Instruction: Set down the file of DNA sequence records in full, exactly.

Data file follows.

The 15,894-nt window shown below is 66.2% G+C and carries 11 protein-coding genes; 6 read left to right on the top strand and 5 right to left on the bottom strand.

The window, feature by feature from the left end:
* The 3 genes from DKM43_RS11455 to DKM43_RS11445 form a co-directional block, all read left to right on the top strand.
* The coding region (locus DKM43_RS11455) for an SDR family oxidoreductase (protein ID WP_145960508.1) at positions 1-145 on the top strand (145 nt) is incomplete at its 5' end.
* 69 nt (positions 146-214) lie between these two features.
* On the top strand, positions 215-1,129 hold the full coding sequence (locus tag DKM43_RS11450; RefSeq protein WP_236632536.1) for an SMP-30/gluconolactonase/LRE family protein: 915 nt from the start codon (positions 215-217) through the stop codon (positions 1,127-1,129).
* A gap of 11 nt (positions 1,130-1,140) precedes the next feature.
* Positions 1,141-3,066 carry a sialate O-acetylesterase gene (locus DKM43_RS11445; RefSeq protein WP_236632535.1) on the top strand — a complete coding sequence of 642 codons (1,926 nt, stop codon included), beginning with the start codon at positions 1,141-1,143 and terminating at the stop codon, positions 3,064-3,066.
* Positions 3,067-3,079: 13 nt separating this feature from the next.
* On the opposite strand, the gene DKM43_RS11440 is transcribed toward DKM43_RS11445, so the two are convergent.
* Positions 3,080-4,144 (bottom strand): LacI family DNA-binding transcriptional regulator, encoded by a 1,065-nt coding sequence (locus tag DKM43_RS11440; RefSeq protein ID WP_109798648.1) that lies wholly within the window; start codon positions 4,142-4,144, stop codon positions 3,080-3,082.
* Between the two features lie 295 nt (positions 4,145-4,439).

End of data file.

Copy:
The 15,894-nt window shown below is 66.2% G+C and carries 11 protein-coding genes; 6 read left to right on the top strand and 5 right to left on the bottom strand.

The window, feature by feature from the left end:
* The 3 genes from DKM43_RS11455 to DKM43_RS11445 form a co-directional block, all read left to right on the top strand.
* The coding region (locus DKM43_RS11455) for an SDR family oxidoreductase (protein ID WP_145960508.1) at positions 1-145 on the top strand (145 nt) is incomplete at its 5' end.
* 69 nt (positions 146-214) lie between these two features.
* On the top strand, positions 215-1,129 hold the full coding sequence (locus tag DKM43_RS11450; RefSeq protein WP_236632536.1) for an SMP-30/gluconolactonase/LRE family protein: 915 nt from the start codon (positions 215-217) through the stop codon (positions 1,127-1,129).
* A gap of 11 nt (positions 1,130-1,140) precedes the next feature.
* Positions 1,141-3,066 carry a sialate O-acetylesterase gene (locus DKM43_RS11445; RefSeq protein WP_236632535.1) on the top strand — a complete coding sequence of 642 codons (1,926 nt, stop codon included), beginning with the start codon at positions 1,141-1,143 and terminating at the stop codon, positions 3,064-3,066.
* Positions 3,067-3,079: 13 nt separating this feature from the next.
* On the opposite strand, the gene DKM43_RS11440 is transcribed toward DKM43_RS11445, so the two are convergent.
* Positions 3,080-4,144 (bottom strand): LacI family DNA-binding transcriptional regulator, encoded by a 1,065-nt coding sequence (locus tag DKM43_RS11440; RefSeq protein ID WP_109798648.1) that lies wholly within the window; start codon positions 4,142-4,144, stop codon positions 3,080-3,082.
* Between the two features lie 295 nt (positions 4,145-4,439).